“Scottish culture is more politicized now than it’s ever been”: Alan Bissett Q & A ahead of Fringe show


Scottish playwright, novelist and performer Alan Bissett speaks to CommonSpace about art, the importance of Scots, politics, and culture in a post referendum Scotland

THE Falkirk born English teacher turned playwright, novelist and performer has published several books, many of which are written in Scots.

Bissett has also written plays, such as The Pure, the Dead and the Brilliant , which by all accounts was a roaring success at last year’s Edinburgh Fringe Festival. During the referendum, he toured the length and breadth of Scotland, chatting away on behalf of artists and creatives for independence, National Collective. He was also named the 46th Hottest Man in Scotland by the Daily Record in 2008, but (much to his disappointment) has not featured in the list since.

Bissett will be performing at Butterfly Rammy , Common Weal’s cabaret of the art and ideas of Scotland’s political awakening, which begins this Friday. CommonSpace spoke to him about all things politics and culture ahead of the show.

Tell us a wee bit about how you got involved in art and politics.

“My interest in politics emerged organically. If you’re creatively writing about Scotland, especially about working class Scotland, that’s inherently political anyway, because a larger cultural framework exists – Britishness – which tries to make you feel marginal or illegitimate for doing so. There have been arguments about this put forward by generations of Scottish artists down the line that I have related to.

“Because of all this, when the referendum was announced, I realized that I was naturally drawn to Yes: because the British establishment’s reaction to Scottish autonomy mirrors, in many ways, its reaction to Scottish working-class culture.”

Why do you think that the use of Scots language in Scottish art and in our creative industry is important?

“Firstly, folk memory. Tradition is passed through generation orally and in the natural tongue. Language is a repository of a people’s consciousness, a different kind of thought and expression from that which is received on high. The arts can prevent that folk memory from disappearing down the memory hole.

“Of course, Scots varies between regions and social classes. For me, Falkirk’s dialect comes naturally, because that’s where I grew up. But much of Scots these days also overlaps with English and pop culture. You only have to listen to younger Scots to hear American inflections creeping in, which is not necessarily a bad thing because languages continually evolve and cross-fertilise. But that doesn’t mean the ‘indigenous’ voice should be erased – that’s erasing people, classes, and cultures – and that has to be guarded against. The arts are a good way of doing that.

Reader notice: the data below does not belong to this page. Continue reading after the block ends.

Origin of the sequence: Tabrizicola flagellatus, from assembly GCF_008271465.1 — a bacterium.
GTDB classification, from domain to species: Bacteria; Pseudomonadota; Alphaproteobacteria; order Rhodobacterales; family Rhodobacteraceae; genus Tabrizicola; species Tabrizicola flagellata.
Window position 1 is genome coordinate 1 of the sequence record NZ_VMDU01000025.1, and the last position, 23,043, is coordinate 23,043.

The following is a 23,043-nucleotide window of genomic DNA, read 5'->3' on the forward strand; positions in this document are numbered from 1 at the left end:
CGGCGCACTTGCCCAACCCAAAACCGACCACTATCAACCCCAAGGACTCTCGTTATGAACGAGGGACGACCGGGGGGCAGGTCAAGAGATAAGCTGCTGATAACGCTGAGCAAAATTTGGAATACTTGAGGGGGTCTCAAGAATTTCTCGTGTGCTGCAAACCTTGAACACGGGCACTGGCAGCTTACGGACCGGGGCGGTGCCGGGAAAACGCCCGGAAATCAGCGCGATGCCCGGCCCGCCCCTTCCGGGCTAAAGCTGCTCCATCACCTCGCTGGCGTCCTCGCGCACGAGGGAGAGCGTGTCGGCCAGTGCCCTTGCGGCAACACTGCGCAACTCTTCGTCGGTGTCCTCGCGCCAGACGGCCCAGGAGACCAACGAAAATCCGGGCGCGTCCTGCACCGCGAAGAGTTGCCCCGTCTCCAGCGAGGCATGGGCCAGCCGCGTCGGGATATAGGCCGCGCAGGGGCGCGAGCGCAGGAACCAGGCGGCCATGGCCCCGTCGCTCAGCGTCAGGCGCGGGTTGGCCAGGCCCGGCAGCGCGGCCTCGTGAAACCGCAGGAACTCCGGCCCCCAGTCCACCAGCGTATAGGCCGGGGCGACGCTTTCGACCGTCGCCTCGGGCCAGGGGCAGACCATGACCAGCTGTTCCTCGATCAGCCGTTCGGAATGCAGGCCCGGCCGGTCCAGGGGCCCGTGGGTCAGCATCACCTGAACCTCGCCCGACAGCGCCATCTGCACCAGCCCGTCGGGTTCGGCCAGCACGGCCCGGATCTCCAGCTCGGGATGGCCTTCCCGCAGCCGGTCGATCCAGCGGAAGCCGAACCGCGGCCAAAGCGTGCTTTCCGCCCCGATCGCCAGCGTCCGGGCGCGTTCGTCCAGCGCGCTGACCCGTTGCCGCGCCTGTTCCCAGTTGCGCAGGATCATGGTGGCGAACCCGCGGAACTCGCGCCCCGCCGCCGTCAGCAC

“Writing in Scots felt natural to me. I wrote a book called Boyracers , which is about a working class subculture. The authenticity of the book would’ve been lost if the characters had been saying things like, ‘Desist, you vagabond!’ to each other.

“Of course, that’s not to say artists should limit themselves only to Scots. You just use different tools for different jobs.”

How can we continue to get artists engaged in politics and ensure that they continue to articulate a challenge to politics as status quo?

“I don’t think we need to be encouraged, as such. Art is already political. As soon as you look at a social fabric carefully enough you realise the status quo is bullshit.

“The right dismisses the role of artists in society. We’re just ‘luvvies’, as though all we do all day is prance around in leotards singing songs from Cats and air-kissing each other. That’s about deligitimising the messenger, and making working-class people feel that the arts are something disconnected from them. Being an artist doesn’t give you a higher political authority than others, but does give you a certain perspective.

“The nature of art is that – through practicing it, through challenging yourself to see further – you will usually evolve a political consciousness. Political involvement flows naturally from creativity. Think, for example, about how many artists were neutral or indifferent in the referendum. Not very many.”

Has the connection between creativity and politics been lost in Scotland in the aftermath of the referendum?

“Scottish culture is more politicized now than it’s ever been. If you take young people, for example: ten years ago our youth didn’t have had much to say about politics at all. Now, it’s rare to come across a young Scottish person without political views. The same goes for artists.

“The conversations throughout the referendum were so vast, varied and in depth that the energy won’t die down.

“So no. I don’t think there has been disengagement at all. Artists are less visible than we were during the referendum; certainly, because journalists are no longer asking our opinion on issues in the same way they were a year ago. But that doesn’t mean we’ve stopped being politically engaged. Quite the opposite.”

What do you think Butterfly Rammy will bring to the Edinburgh Fringe?

“Last year, the Edinburgh Fringe was extraordinary. From the plays to themed comedy shows to discussion forums like All Back to Bowie’s , Scottish politics was front and centre. It was like the festival had been reclaimed by Scots (we’re usually quite invisible as performers there) and used to discuss what was happening in our country. I remember thinking: this is great, but it’s a one off.

“But Butterfly Rammy continues this. Turns out last year was just an inauguration.”

To get yourself tickets to Butterfly Rammy, click here . Alan Bissett’s Collected Plays is out now from Freight Books.